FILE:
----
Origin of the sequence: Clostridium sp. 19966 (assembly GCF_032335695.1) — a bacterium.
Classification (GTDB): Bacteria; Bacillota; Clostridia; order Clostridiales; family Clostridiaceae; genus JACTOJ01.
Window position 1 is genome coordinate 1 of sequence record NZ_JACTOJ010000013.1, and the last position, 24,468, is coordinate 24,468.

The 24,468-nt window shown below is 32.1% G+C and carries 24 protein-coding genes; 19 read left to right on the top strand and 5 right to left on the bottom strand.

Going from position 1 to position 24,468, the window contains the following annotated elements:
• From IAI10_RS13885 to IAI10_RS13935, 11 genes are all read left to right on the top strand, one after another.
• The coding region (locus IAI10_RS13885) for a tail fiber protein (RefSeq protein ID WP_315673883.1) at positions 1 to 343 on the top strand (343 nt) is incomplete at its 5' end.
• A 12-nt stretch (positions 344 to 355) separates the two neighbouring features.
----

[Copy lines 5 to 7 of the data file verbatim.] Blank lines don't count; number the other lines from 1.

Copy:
Going from position 1 to position 24,468, the window contains the following annotated elements:
• From IAI10_RS13885 to IAI10_RS13935, 11 genes are all read left to right on the top strand, one after another.
• The coding region (locus IAI10_RS13885) for a tail fiber protein (RefSeq protein ID WP_315673883.1) at positions 1 to 343 on the top strand (343 nt) is incomplete at its 5' end.